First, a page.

Experiences of Using Generative Communications to Support Adaptive Mobile Applications [chapter]

Adrian Friday, Nigel Davies, Jochen Seitz, Matt Storey, Stephen P. Wade
1999 Mobile Data Management and Applications  
Attention has recently begun to focus on the use of asynchronous paradigms to support adaptive mobile applications. To investigate this issue the authors have developed an asynchronous distributed systems platform based on the tuple space paradigm [Gelernter,85b] coupled with extensions to support operation in mobile environments. This paper presents our experiences of developing and using this platform. The benefits of the tuple space approach are highlighted and we discuss in some detail the
more » ... esign, implementation and performance of our platform. We subsequently focus on the critical issues of the tuple space API and the level of support for adaptation which can be provided without compromising the elegance and simplicity of the paradigm. The paper concludes with an analysis of the suitability of platforms based on the tuple space paradigm for use in mobile environments. Introduction Mobile computing environments are characterised by change [Davies,95]. More specifically, in an environment in which users and end-systems are highly mobile the resources available to application and system components are subject to rapid and significant fluctuations. For example, an end-system which roams between different network overlays [Katz,96] may experience changes in network quality-of-service (QoS) which reduce the effective bandwidth by several orders of magnitude. Furthermore, these changes in resource availability may be mirrored by changes in service availability and, most crucially, user requirements as the context within which the user and end-system operates changes. In order to enable systems to continue to operate in such dynamic environments it is now widely accepted that system and application components must be adaptive [Davies,94], [Katz,94], i.e. they must be able to adapt their behaviour in response to changes in their context. Initial approaches to supporting adaptation have focused on one of two techniques: either extending existing distributed systems platforms to enable applications to obtain feedback on network QoS or using proxies to perform adaptation on behalf of applications. The first approach typically involves implementing new APIs which can be used to selectively remove aspects of network transparency and thus expose QoS information. Such extensions are often combined with further refinements such as message buffering which allow applications to continue operation during periods of network disconnection. This approach is typified by the work of Joseph et al. on the Rover system [Joseph,96]. In contrast, approaches based on proxy architectures [Zenel,95], [Yeadon,96], [Fox,96], [Seitz,98] allow the instantiation of filtering, caching or translation components into the communications path between clients and servers. Component instantiation is typically carried out either as part of the overall system configuration (usually explicitly by the user or a system administrator) or may be triggered transparently in response to pre-determined or pre-configured QoS events. More recently, attention has begun to focus on the use of asynchronous paradigms to support adaptive mobile applications. At Lancaster we have developed an asynchronous distributed systems platform based on the tuple space paradigm [Gelernter,85b] but extended to support operation in mobile environments. The platform has been fully implemented and used to support a wide range of applications, both mobile and fixed. In this paper we report on our experiences of developing and using the platform. In particular, we focus on the critical issues of the tuple space API and the level of support for adaptation which can be provided without compromising the elegance and simplicity of the paradigm. Section 2 presents an analysis of the theoretical benefits and shortcomings of the tuple space paradigm when applied to the field of mobile computing. Section 3 then describes in detail the computational and engineering models for our platform. We then consider the API of our platform and discuss support for adaptation in tuple space based architectures (sections 4 and 5 respectively). Finally, we analyse our experiences and comment on the suitability of platforms based on the tuple space paradigm for use in mobile environments. An Analysis of the Tuple Space Approach Overview The tuple space paradigm was conceived in the mid-1980's by researchers at Yale University as a mechanism for coordinating the numerous processes involved in complex parallel computations [Gelernter,85a]. A tuple space is an abstract entity, akin to distributed shared memory, spread across all participant processes and/or hosts. Inter-process communications are conducted exclusively through the generation of tuples and anti-tuples which are submitted to tuple space. This is termed generative communication. Tuples are typed data structures, each formed from a collection of typed data fields, and every tuple represents a cohesive piece of data. Tuples are comparable to structures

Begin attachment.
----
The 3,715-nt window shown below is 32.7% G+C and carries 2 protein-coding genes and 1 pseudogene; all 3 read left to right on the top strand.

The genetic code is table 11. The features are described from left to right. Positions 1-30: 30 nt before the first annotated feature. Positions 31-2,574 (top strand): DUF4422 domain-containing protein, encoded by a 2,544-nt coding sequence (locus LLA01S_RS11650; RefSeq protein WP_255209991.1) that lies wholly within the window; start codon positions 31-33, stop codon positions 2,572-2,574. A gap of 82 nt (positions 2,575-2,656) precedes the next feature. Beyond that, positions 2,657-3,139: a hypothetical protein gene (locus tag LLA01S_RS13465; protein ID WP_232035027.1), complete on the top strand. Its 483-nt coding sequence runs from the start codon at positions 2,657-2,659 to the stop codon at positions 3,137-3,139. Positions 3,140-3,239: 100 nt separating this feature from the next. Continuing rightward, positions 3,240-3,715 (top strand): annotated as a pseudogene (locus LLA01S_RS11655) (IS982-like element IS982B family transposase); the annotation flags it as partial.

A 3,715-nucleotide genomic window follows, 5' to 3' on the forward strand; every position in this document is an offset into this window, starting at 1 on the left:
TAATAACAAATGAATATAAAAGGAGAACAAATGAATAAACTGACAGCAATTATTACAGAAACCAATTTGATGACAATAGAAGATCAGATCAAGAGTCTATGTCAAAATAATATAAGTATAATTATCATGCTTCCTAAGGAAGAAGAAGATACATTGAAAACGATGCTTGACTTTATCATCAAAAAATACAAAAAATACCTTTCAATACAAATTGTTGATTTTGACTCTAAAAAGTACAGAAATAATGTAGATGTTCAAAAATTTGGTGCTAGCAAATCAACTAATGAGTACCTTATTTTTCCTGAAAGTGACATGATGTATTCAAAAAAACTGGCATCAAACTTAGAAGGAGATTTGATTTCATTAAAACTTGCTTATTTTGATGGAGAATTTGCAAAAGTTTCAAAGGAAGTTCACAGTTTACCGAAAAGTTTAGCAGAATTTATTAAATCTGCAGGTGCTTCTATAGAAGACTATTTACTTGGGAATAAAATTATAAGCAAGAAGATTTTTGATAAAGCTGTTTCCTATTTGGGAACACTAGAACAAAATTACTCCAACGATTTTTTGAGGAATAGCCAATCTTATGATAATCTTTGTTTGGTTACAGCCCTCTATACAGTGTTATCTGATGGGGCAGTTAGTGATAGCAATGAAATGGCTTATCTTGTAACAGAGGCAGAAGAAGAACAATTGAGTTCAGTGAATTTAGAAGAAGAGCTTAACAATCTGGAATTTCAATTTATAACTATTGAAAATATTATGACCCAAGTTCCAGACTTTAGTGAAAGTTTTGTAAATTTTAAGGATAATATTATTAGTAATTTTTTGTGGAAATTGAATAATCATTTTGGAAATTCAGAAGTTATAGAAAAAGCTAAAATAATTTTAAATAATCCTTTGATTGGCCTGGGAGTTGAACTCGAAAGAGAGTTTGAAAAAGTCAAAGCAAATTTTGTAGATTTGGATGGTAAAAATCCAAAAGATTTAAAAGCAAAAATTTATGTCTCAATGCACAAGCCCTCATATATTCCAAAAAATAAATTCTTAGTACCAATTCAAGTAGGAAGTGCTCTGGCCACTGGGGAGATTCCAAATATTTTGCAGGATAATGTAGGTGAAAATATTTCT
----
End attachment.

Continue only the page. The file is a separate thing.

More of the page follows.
doi:10.1007/978-1-4615-5233-8_4 fatcat:tslkbhtaybccbm3wp4zyqprbke